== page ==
Few things are more devastating for a startup than to be working on the wrong problem. That’s why we spent time early on, before we had even formed our company or written the first line of code, to make sure we were working on a real problem that has a significant impact for a large number of people. We met with dozens of people across the robotics landscape to learn, asked lots of open-ended questions and listened carefully, honing our pattern-recognition.
To be honest, we actually cheated a bit. Or a lot, actually. We started this process with an unfair advantage: my co-founder Julian’s experience over the previous +7 years building software for robotics companies, often times building roughly the same solution from scratch to solve the same problems over and over. This gave us a running start, knowing in depth the strengths and pain points of influential companies, including Willow Garage, Clearpath Robotics, iRobot and Savioke to name a few.
During the better part of 2018, we were heads down on solution validation, working very closely with a small set of committed and very patient early adopters, who helped us refine our product with their invaluable feedback, suggestions, bug reports, and general fandom. We are grateful to Fellow Robots, Iron Ox, Rover Robotics and many others. Along the way, we also kept talking to people in the robotics community and iterating, redoubling our efforts in areas that were promising and leaving behind some ideas that did not seem to catch on. We learned some of what worked and what didn’t, and this got us to the end of the year with our very first (modest) revenue.
But you can never know too much about your customers … at least in the B2B world, where this is not as creepy as it sounds for consumers. I like to say that a startup is a learning machine – not to be confused with machine learning (hint: we do that, too.) So you have to be constantly learning new things. That’s why this past week was a big deal for us, as it marked the confluence of learning efforts that we started at the beginning of the year.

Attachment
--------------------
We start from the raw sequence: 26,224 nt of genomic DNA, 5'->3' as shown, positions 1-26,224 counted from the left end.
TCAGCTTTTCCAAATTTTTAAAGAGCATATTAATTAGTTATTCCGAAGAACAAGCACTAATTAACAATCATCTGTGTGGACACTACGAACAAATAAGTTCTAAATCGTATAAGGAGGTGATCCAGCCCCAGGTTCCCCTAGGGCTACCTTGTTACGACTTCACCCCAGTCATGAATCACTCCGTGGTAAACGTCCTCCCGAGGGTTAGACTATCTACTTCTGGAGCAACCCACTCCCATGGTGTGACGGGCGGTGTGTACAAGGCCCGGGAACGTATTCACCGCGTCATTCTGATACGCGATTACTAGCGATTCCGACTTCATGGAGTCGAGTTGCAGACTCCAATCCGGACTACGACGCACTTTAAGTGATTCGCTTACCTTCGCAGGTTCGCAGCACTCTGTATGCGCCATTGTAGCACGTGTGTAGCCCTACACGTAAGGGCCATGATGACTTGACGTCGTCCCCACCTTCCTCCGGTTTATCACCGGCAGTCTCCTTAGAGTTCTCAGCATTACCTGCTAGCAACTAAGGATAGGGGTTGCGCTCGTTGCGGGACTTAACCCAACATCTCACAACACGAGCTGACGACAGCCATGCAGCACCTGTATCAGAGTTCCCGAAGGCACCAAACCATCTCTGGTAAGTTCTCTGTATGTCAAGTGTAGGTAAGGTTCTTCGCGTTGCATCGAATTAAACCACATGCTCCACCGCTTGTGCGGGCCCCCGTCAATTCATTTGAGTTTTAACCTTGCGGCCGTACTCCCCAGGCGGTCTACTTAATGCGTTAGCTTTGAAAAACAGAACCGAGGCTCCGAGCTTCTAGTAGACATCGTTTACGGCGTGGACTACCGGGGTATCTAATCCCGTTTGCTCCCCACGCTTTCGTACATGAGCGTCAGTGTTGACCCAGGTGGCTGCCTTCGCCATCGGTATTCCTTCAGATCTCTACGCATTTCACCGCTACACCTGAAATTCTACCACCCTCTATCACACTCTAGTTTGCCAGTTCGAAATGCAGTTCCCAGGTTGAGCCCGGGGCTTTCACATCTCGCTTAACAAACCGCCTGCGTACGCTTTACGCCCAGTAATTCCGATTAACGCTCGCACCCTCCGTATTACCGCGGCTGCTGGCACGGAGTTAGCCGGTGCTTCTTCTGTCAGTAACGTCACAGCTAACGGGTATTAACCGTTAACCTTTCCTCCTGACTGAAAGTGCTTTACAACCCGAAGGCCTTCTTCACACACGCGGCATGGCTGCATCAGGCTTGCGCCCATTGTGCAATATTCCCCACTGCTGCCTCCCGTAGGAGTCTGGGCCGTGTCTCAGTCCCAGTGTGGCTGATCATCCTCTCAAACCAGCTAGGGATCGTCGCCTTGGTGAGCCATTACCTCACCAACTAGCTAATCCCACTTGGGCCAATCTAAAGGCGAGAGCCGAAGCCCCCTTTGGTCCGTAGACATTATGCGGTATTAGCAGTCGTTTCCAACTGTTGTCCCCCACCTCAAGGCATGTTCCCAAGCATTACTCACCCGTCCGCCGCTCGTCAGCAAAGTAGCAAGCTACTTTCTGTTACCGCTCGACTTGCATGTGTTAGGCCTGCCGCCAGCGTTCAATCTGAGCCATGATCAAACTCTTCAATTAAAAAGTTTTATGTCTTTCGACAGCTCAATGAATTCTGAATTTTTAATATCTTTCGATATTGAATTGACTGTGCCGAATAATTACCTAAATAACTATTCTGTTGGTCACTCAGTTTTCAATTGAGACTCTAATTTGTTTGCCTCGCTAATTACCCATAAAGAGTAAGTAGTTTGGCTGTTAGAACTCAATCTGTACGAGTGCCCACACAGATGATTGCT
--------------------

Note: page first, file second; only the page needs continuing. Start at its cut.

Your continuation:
We applied to Plug and Play’s Supply Chain and Logistics accelerator before the end of the year. Plug and Play is the ultimate innovation platform, connecting the best technology startups and the world’s largest corporations. In fact, we were one of 1,000 startups that applied to this program. The list got whittled down to 22 through the votes of leading corporates, including those shown below. Then we did it all over again and were selected for the IoT batch.
We’ve been parallel-tracking in these two batches and have met with over 25 of the leading companies to learn about their plans for automation. Last week was the Plug and Play Spring Summit, a demo day where we got to pitch in front of hundreds of attendees (video), most of which were representing corporates across several industries. Through this process, we were able to validate our go-to-market hypotheses and we learned last week that we have been approved for a proof of concept (PoC) by one of the corporates in the program.
Speaking of PoCs, last week we also wrapped up another collaboration with one of the leaders in the robotics space. This company has hundreds of robots in the field right now and will have thousands by year end. Since they already have a mature infrastructure, our focus was to identify new capabilities and use cases that could be enabled through the InOrbit platform, including real-time analytics and remote interventions.
We concluded with a demo that was attended by over 20 people across the organization, including senior executives who provided invaluable feedback and shared ideas for how this could potentially be used to improve internal functions, from sales to product development. When we set out to build InOrbit, we knew that we had hit on some common needs across the industry and also expected that they would manifest in slightly different ways at each company, so we built flexibility and extensibility into our platform. One of the best feelings in tech is when people take something you’ve built and use it in ways you had never anticipated.
Before the week was over, we were able to squeeze in a meeting with one of the largest technology providers in the world to explore how our technologies can complement each other to help drive the adoption at scale of autonomous robots. We expect to be doing more in the coming months to help connect the various technology pieces and operational best practices, so please stay tuned. It takes a village (or an ecosystem) to tackle some of humanity’s most vexing problems by making it possible for humans, robots and AI in the cloud to work together.
One of our driving strategies at InOrbit has been “learning at scale”. Although we still have much to learn, as a company and as an industry, this past week was the culmination of many months of accelerated learning. Thank you to everyone who made it possible.
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